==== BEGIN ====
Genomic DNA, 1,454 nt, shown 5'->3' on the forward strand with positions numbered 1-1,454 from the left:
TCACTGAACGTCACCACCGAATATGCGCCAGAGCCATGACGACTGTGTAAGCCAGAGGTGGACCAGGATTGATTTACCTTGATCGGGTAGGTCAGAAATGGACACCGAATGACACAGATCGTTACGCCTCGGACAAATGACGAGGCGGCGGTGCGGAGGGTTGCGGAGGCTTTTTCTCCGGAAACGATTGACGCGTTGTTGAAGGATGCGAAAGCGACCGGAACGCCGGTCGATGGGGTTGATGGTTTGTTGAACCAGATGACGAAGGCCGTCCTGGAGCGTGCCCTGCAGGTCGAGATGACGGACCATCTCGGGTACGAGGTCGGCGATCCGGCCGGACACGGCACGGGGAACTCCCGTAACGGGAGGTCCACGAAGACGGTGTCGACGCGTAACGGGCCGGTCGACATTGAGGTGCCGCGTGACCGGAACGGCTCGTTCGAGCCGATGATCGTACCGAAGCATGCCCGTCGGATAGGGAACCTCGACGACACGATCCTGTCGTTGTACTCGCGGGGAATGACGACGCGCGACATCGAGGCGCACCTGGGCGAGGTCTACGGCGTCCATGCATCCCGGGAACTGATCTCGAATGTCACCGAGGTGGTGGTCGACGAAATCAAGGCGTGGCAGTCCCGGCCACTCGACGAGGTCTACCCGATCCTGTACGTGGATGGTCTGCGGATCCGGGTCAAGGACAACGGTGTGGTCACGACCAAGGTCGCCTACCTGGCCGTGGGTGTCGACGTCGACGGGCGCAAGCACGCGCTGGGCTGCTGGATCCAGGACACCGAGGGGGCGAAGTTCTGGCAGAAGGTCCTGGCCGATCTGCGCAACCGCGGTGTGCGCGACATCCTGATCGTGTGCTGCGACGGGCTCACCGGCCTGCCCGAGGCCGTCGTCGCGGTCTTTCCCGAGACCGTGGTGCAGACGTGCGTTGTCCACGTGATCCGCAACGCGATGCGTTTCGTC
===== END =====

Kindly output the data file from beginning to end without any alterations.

Genomic DNA, 1,454 nt, shown 5'->3' on the forward strand with positions numbered 1-1,454 from the left:
TCACTGAACGTCACCACCGAATATGCGCCAGAGCCATGACGACTGTGTAAGCCAGAGGTGGACCAGGATTGATTTACCTTGATCGGGTAGGTCAGAAATGGACACCGAATGACACAGATCGTTACGCCTCGGACAAATGACGAGGCGGCGGTGCGGAGGGTTGCGGAGGCTTTTTCTCCGGAAACGATTGACGCGTTGTTGAAGGATGCGAAAGCGACCGGAACGCCGGTCGATGGGGTTGATGGTTTGTTGAACCAGATGACGAAGGCCGTCCTGGAGCGTGCCCTGCAGGTCGAGATGACGGACCATCTCGGGTACGAGGTCGGCGATCCGGCCGGACACGGCACGGGGAACTCCCGTAACGGGAGGTCCACGAAGACGGTGTCGACGCGTAACGGGCCGGTCGACATTGAGGTGCCGCGTGACCGGAACGGCTCGTTCGAGCCGATGATCGTACCGAAGCATGCCCGTCGGATAGGGAACCTCGACGACACGATCCTGTCGTTGTACTCGCGGGGAATGACGACGCGCGACATCGAGGCGCACCTGGGCGAGGTCTACGGCGTCCATGCATCCCGGGAACTGATCTCGAATGTCACCGAGGTGGTGGTCGACGAAATCAAGGCGTGGCAGTCCCGGCCACTCGACGAGGTCTACCCGATCCTGTACGTGGATGGTCTGCGGATCCGGGTCAAGGACAACGGTGTGGTCACGACCAAGGTCGCCTACCTGGCCGTGGGTGTCGACGTCGACGGGCGCAAGCACGCGCTGGGCTGCTGGATCCAGGACACCGAGGGGGCGAAGTTCTGGCAGAAGGTCCTGGCCGATCTGCGCAACCGCGGTGTGCGCGACATCCTGATCGTGTGCTGCGACGGGCTCACCGGCCTGCCCGAGGCCGTCGTCGCGGTCTTTCCCGAGACCGTGGTGCAGACGTGCGTTGTCCACGTGATCCGCAACGCGATGCGTTTCGTC